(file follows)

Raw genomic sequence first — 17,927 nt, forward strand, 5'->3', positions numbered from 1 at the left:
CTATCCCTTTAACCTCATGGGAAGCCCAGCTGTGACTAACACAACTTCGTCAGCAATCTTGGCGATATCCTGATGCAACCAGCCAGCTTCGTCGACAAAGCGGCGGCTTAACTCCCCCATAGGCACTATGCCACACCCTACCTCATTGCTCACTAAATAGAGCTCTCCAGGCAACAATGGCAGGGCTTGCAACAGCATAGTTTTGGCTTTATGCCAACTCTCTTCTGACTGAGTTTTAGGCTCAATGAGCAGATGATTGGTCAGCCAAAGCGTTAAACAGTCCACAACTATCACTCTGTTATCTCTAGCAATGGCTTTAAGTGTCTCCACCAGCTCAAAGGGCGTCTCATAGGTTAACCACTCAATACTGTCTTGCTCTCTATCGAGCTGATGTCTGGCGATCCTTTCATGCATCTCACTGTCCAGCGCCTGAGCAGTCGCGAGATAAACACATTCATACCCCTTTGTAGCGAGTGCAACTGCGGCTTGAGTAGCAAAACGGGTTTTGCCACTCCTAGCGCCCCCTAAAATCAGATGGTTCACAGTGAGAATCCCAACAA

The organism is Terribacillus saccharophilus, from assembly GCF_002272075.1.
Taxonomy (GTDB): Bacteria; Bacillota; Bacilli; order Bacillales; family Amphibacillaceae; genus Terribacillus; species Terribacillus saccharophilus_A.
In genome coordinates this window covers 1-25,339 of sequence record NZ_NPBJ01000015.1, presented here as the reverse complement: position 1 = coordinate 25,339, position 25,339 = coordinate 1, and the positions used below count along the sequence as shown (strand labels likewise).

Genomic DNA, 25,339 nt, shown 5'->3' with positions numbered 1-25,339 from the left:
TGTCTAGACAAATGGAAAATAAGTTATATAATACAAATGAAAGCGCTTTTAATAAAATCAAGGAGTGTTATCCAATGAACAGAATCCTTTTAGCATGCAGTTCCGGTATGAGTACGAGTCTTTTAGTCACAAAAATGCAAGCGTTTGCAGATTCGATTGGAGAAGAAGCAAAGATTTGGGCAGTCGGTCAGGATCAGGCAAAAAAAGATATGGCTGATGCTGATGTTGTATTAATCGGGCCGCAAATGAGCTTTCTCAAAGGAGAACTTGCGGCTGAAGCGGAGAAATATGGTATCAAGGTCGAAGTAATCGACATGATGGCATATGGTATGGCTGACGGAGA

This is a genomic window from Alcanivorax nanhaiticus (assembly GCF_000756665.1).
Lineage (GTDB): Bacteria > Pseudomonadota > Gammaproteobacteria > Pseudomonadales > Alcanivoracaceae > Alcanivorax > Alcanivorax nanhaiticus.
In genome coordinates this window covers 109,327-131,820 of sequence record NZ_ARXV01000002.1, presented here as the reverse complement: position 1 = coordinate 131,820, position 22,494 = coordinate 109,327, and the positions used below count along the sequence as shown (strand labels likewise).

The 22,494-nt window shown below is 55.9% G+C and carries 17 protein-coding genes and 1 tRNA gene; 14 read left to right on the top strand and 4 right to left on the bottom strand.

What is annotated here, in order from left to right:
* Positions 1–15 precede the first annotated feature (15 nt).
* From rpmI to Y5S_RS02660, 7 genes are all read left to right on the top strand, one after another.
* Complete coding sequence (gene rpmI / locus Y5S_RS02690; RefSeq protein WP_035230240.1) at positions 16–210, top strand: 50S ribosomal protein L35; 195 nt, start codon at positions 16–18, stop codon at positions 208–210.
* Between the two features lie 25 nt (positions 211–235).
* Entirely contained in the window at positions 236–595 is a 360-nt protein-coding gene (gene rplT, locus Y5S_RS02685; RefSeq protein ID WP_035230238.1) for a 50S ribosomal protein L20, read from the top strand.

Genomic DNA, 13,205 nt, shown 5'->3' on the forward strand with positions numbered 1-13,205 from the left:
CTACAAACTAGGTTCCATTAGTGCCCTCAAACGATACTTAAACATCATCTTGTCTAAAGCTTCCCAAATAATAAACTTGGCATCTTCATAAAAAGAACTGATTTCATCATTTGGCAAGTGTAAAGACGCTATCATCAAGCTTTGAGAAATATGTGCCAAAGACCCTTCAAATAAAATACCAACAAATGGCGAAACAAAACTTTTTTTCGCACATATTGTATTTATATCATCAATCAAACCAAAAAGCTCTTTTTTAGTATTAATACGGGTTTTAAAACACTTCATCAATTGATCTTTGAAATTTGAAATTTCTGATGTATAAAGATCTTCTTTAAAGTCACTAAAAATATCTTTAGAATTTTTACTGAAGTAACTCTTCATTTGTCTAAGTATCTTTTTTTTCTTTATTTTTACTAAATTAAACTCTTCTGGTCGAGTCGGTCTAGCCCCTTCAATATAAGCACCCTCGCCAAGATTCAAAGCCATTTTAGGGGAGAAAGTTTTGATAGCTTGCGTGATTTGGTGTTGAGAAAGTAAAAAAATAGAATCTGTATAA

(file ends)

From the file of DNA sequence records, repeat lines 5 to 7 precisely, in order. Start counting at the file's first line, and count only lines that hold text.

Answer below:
In genome coordinates this window covers 1-25,339 of sequence record NZ_NPBJ01000015.1, presented here as the reverse complement: position 1 = coordinate 25,339, position 25,339 = coordinate 1, and the positions used below count along the sequence as shown (strand labels likewise).

Genomic DNA, 25,339 nt, shown 5'->3' with positions numbered 1-25,339 from the left:
TGTCTAGACAAATGGAAAATAAGTTATATAATACAAATGAAAGCGCTTTTAATAAAATCAAGGAGTGTTATCCAATGAACAGAATCCTTTTAGCATGCAGTTCCGGTATGAGTACGAGTCTTTTAGTCACAAAAATGCAAGCGTTTGCAGATTCGATTGGAGAAGAAGCAAAGATTTGGGCAGTCGGTCAGGATCAGGCAAAAAAAGATATGGCTGATGCTGATGTTGTATTAATCGGGCCGCAAATGAGCTTTCTCAAAGGAGAACTTGCGGCTGAAGCGGAGAAATATGGTATCAAGGTCGAAGTAATCGACATGATGGCATATGGTATGGCTGACGGAGA